Posted by: Lister | April 27, 2008


I heard about this from Muslimah Media Watch, which I found via a comment at Eteraz’s blog.

The Yemen Times says:

No one denies that the Yemeni society is a male dominant one whereby men have the upper hand in almost everything. It is also known that early marriage for boys but especially for girls exists. However, the story of Nujood the eight year old girl who was forced into marrying a man 22 years older is a sign of warning.

In any society, it is the women and children that get affected most by social, political, economic, health or educational problems.

[…] The issue is not a personal case of an eight year old girl who was forced to grow too soon and live with a man who demanded so much from her. It is the story of hundreds of Yemeni girls who have lost their innocence to a cruel society and harsh circumstances. It is the story of the absence of a good law, the lack of implementation and monitoring systems that make sure whatever legislation is being applied in reality. It is the story of an ever-growing social tension and economic deterioration that forces humans into a state of barbaric crudeness. What was not reported in Nujood’s case is that her two elder sisters have been equally abused by the father and married off to abusive husbands at an early age, although not as young as Nujood. This shows a scary trend as the father’s conscience is getting worse with the years as the age of his daughters sold out in a marriage contract gets younger. Luckily Nujood is the youngest female in that family.

It is my firm belief that the solution for such an issue must start immediately and through society mobilization. People must start taking responsibility for their neighborhoods and not turn a deaf ear as if it does not concern them. Although I appreciate the uncle’s position to support her in her trial against her husband and take the role of the guardian, I cannot help but wonder where was he when the marriage was discussed or even during the two months this child was sexually and physically abused.

Actually, many of the links I found trace back to the Yemen Times.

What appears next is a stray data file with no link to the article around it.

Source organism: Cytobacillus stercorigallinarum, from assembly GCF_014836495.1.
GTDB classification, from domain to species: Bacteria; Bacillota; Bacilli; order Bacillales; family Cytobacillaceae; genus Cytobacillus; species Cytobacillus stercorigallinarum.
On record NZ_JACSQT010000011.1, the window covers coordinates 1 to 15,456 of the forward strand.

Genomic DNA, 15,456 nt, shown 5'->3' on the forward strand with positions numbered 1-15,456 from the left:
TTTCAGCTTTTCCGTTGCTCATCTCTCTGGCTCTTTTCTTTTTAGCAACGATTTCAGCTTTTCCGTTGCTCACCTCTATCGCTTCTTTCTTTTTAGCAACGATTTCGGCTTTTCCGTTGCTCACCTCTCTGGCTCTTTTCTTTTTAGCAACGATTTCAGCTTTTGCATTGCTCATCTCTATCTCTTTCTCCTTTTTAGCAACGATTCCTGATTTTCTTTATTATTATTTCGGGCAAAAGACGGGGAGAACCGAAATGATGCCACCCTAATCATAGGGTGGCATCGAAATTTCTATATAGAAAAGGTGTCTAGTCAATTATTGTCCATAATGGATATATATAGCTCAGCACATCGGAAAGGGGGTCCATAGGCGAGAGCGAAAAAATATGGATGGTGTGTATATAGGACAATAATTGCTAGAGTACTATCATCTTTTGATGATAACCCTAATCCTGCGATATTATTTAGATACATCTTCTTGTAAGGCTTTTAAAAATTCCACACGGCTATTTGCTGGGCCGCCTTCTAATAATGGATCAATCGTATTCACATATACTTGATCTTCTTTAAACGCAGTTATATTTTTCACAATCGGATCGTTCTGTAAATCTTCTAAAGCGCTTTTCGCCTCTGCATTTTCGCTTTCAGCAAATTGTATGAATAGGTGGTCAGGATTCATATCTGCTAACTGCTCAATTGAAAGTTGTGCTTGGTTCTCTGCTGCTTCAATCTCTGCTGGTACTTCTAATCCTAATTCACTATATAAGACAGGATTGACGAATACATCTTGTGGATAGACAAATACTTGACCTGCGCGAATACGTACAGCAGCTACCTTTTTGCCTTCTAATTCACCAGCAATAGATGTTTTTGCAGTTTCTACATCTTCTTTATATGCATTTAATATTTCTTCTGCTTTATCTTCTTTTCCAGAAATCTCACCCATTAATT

8-year-old girl’s divorce is finalized while a law to prevent early marriage stalls:

Eight-year-old Nojoud is now safe after an anonymous donor paid her 30-year-old husband to divorce her. Although this chapter of her life has closed, there are many other Yemeni girls who still suffer from early marriage and its consequences. Feminist groups in Yemen are urging the Parliament to legally define a minimum marriage age. However, there is a long way to go before girls like Nojoud can be free from detrimental early marriages.

[…] A few months ago, Nojoud was an average 8-year-old girl from a poor family. Then Nojoud’s father decided to marry her off to a man more than three times her age. Overnight, Nojoud became a wife, enduring physical and sexual abuse for two months until she ran away with the help of her uncle and filed a court case against her father and her husband.

[…] The Yemeni personal status law stipulates that a girl cannot be wed until she is ready for intercourse, which in essence leaves the judgment up to the girl’s parents or guardians.

Judge Ghowber explained that early marriages are usually the fault of the parents. He insisted that there must be increased awareness among Yemeni families in order to avoid these serious mistakes.

A number of Yemeni religious scholars, including some in the Evaluation and Jurisprudence Committee in the Parliament, say that since there is no religious statement defining a minimum age for marriage, then early marriage is perfectly fine if not desirable.

Other scholars and religious authorities, like Judge Hamoud Al-Hitar, the Minister of Endowment, want to create legislation to prevent parents from marrying their girls off at a young age and to prevent religious sheikhs from endorsing such marriages.

“Those who approve of girls marrying at 13, 14 or even below 18, are barbaric men who abuse childhood and are irresponsible,” said religious scholar Yahiya Al-Najar, the former Minister of Endowment.

[…] Al-Hitar said that the minimum age of marriage should be 16-years-old, no less. He added that previous religious bodies in charge of jurisprudence wrote such laws in 1976 and in 1988.

The article also has a table showing the percentage of girls married under 18 in various developing countries — From the ICWR.



  1. […] all entitled, but to then justify it and blame the pack barreling at him at 180 mph wa (0 clicks) NujoudI heard about this from Muslimah Media Watch, which I found via a comment at Eteraz’s blog. … Educação Especial – Links úteis (enviado pela Azuli)Sites nacionais SECRETARIADO NACIONAL PARA A […]

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